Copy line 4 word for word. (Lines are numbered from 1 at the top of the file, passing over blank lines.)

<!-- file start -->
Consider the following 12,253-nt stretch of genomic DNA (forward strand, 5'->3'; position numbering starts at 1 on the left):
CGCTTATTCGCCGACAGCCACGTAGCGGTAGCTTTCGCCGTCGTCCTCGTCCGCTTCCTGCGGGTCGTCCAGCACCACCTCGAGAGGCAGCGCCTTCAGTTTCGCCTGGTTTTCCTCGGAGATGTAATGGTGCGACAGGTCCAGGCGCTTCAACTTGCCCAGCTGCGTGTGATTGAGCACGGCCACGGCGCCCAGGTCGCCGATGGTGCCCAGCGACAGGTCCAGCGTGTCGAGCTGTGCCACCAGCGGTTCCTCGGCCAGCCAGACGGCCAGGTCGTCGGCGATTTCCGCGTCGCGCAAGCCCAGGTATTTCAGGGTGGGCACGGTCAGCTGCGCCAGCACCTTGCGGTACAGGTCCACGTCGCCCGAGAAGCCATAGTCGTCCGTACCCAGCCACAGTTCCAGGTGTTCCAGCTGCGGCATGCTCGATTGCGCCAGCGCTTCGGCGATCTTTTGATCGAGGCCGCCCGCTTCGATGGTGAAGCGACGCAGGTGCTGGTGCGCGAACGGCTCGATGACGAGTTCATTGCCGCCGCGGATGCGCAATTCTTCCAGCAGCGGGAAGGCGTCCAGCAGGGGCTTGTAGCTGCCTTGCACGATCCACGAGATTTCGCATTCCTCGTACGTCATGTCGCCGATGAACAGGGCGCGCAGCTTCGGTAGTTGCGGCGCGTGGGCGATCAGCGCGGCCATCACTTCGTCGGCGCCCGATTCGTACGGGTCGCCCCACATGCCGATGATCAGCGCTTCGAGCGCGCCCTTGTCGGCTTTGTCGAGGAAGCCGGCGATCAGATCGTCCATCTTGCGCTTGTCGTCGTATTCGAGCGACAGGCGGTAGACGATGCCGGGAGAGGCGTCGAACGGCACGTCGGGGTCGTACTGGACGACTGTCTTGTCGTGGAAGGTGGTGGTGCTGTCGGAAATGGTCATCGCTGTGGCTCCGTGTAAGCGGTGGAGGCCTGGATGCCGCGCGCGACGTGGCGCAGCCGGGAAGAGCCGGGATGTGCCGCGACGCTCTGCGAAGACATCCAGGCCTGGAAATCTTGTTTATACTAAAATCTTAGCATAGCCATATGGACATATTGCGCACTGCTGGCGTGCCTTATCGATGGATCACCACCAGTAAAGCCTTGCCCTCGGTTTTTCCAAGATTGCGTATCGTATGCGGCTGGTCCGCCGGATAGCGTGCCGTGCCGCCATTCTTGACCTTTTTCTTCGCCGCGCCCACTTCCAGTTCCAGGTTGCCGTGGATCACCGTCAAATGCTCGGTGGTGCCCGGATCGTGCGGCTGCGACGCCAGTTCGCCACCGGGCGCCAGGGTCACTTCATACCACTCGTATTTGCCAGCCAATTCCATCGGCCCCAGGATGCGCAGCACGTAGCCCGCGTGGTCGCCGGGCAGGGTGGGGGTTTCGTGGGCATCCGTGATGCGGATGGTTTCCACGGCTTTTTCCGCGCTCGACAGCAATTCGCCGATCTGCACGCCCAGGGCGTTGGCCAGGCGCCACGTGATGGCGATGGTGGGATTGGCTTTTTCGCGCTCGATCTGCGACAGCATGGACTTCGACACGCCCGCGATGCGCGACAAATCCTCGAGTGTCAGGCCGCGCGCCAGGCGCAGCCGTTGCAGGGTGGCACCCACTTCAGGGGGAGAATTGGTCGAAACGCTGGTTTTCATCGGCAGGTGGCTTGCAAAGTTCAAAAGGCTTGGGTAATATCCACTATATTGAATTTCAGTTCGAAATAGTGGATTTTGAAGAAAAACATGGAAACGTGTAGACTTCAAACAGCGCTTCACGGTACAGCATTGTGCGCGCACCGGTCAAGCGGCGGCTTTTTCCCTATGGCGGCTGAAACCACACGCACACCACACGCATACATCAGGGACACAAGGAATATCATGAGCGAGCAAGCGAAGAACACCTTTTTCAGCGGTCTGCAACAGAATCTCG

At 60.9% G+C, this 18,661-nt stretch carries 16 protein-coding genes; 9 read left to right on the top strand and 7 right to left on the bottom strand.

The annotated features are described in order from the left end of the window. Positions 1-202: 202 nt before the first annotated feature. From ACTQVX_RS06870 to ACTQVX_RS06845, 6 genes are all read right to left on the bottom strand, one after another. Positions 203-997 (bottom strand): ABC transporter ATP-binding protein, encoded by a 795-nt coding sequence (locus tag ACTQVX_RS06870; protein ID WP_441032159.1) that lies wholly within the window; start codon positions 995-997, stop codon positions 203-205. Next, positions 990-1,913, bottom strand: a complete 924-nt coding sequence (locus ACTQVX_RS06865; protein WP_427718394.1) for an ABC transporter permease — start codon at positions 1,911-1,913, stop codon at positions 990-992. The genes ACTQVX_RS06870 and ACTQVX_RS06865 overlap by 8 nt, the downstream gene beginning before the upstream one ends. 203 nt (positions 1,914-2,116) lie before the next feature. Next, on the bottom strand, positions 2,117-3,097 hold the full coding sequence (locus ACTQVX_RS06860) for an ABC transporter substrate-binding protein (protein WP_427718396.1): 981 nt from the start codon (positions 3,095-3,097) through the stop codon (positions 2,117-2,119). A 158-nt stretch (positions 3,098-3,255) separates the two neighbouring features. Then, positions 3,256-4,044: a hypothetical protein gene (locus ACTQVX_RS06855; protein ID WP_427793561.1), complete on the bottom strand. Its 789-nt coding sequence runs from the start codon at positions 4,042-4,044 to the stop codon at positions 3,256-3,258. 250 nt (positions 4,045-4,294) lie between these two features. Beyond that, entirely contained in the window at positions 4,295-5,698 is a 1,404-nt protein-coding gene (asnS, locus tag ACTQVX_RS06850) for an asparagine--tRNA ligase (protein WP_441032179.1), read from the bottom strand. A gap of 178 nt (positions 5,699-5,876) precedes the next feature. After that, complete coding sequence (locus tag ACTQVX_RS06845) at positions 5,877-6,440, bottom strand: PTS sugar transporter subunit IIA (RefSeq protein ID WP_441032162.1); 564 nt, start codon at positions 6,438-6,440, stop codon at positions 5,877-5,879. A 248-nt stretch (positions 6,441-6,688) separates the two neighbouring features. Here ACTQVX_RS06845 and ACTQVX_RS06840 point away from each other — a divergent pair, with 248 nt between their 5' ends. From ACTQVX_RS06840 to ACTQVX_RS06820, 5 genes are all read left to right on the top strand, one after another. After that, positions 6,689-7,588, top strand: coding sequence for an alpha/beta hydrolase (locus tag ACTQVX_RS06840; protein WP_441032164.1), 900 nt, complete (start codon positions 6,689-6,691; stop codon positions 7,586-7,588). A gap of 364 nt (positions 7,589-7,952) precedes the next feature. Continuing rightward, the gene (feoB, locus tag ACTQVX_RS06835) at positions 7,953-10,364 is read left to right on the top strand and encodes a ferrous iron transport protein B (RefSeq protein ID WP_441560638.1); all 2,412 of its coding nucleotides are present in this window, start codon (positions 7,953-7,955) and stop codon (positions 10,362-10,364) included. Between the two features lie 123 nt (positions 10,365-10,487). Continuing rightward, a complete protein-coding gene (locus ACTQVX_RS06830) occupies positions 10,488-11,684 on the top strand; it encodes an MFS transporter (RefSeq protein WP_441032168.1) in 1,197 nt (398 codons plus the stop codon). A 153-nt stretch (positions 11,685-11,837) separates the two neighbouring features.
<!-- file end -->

The annotated features are described in order from the left end of the window. Positions 1-202: 202 nt before the first annotated feature. From ACTQVX_RS06870 to ACTQVX_RS06845, 6 genes are all read right to left on the bottom strand, one after another. Positions 203-997 (bottom strand): ABC transporter ATP-binding protein, encoded by a 795-nt coding sequence (locus tag ACTQVX_RS06870; protein ID WP_441032159.1) that lies wholly within the window; start codon positions 995-997, stop codon positions 203-205. Next, positions 990-1,913, bottom strand: a complete 924-nt coding sequence (locus ACTQVX_RS06865; protein WP_427718394.1) for an ABC transporter permease — start codon at positions 1,911-1,913, stop codon at positions 990-992. The genes ACTQVX_RS06870 and ACTQVX_RS06865 overlap by 8 nt, the downstream gene beginning before the upstream one ends. 203 nt (positions 1,914-2,116) lie before the next feature. Next, on the bottom strand, positions 2,117-3,097 hold the full coding sequence (locus ACTQVX_RS06860) for an ABC transporter substrate-binding protein (protein WP_427718396.1): 981 nt from the start codon (positions 3,095-3,097) through the stop codon (positions 2,117-2,119). A 158-nt stretch (positions 3,098-3,255) separates the two neighbouring features. Then, positions 3,256-4,044: a hypothetical protein gene (locus ACTQVX_RS06855; protein ID WP_427793561.1), complete on the bottom strand. Its 789-nt coding sequence runs from the start codon at positions 4,042-4,044 to the stop codon at positions 3,256-3,258. 250 nt (positions 4,045-4,294) lie between these two features. Beyond that, entirely contained in the window at positions 4,295-5,698 is a 1,404-nt protein-coding gene (asnS, locus tag ACTQVX_RS06850) for an asparagine--tRNA ligase (protein WP_441032179.1), read from the bottom strand. A gap of 178 nt (positions 5,699-5,876) precedes the next feature. After that, complete coding sequence (locus tag ACTQVX_RS06845) at positions 5,877-6,440, bottom strand: PTS sugar transporter subunit IIA (RefSeq protein ID WP_441032162.1); 564 nt, start codon at positions 6,438-6,440, stop codon at positions 5,877-5,879. A 248-nt stretch (positions 6,441-6,688) separates the two neighbouring features. Here ACTQVX_RS06845 and ACTQVX_RS06840 point away from each other — a divergent pair, with 248 nt between their 5' ends. From ACTQVX_RS06840 to ACTQVX_RS06820, 5 genes are all read left to right on the top strand, one after another. After that, positions 6,689-7,588, top strand: coding sequence for an alpha/beta hydrolase (locus tag ACTQVX_RS06840; protein WP_441032164.1), 900 nt, complete (start codon positions 6,689-6,691; stop codon positions 7,586-7,588). A gap of 364 nt (positions 7,589-7,952) precedes the next feature. Continuing rightward, the gene (feoB, locus tag ACTQVX_RS06835) at positions 7,953-10,364 is read left to right on the top strand and encodes a ferrous iron transport protein B (RefSeq protein ID WP_441560638.1); all 2,412 of its coding nucleotides are present in this window, start codon (positions 7,953-7,955) and stop codon (positions 10,362-10,364) included. Between the two features lie 123 nt (positions 10,365-10,487). Continuing rightward, a complete protein-coding gene (locus ACTQVX_RS06830) occupies positions 10,488-11,684 on the top strand; it encodes an MFS transporter (RefSeq protein WP_441032168.1) in 1,197 nt (398 codons plus the stop codon). A 153-nt stretch (positions 11,685-11,837) separates the two neighbouring features.